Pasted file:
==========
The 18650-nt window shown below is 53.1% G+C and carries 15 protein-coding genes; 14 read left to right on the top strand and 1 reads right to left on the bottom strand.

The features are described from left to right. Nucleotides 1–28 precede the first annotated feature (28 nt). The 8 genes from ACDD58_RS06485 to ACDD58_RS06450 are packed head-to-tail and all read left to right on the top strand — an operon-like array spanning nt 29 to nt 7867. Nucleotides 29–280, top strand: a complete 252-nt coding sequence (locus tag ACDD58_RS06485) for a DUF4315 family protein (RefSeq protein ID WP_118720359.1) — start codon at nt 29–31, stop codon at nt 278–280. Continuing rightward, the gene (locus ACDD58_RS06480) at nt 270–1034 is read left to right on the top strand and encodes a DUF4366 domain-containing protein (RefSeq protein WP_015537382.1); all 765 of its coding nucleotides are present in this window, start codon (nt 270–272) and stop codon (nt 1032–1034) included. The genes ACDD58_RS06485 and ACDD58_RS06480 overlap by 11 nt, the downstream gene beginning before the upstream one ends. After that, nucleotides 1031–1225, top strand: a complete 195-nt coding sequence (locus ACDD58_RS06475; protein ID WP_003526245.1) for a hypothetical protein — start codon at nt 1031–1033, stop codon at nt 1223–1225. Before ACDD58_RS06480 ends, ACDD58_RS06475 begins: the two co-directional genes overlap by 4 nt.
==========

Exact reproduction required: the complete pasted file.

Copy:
The 18650-nt window shown below is 53.1% G+C and carries 15 protein-coding genes; 14 read left to right on the top strand and 1 reads right to left on the bottom strand.

The features are described from left to right. Nucleotides 1–28 precede the first annotated feature (28 nt). The 8 genes from ACDD58_RS06485 to ACDD58_RS06450 are packed head-to-tail and all read left to right on the top strand — an operon-like array spanning nt 29 to nt 7867. Nucleotides 29–280, top strand: a complete 252-nt coding sequence (locus tag ACDD58_RS06485) for a DUF4315 family protein (RefSeq protein ID WP_118720359.1) — start codon at nt 29–31, stop codon at nt 278–280. Continuing rightward, the gene (locus ACDD58_RS06480) at nt 270–1034 is read left to right on the top strand and encodes a DUF4366 domain-containing protein (RefSeq protein WP_015537382.1); all 765 of its coding nucleotides are present in this window, start codon (nt 270–272) and stop codon (nt 1032–1034) included. The genes ACDD58_RS06485 and ACDD58_RS06480 overlap by 11 nt, the downstream gene beginning before the upstream one ends. After that, nucleotides 1031–1225, top strand: a complete 195-nt coding sequence (locus ACDD58_RS06475; protein ID WP_003526245.1) for a hypothetical protein — start codon at nt 1031–1033, stop codon at nt 1223–1225. Before ACDD58_RS06480 ends, ACDD58_RS06475 begins: the two co-directional genes overlap by 4 nt.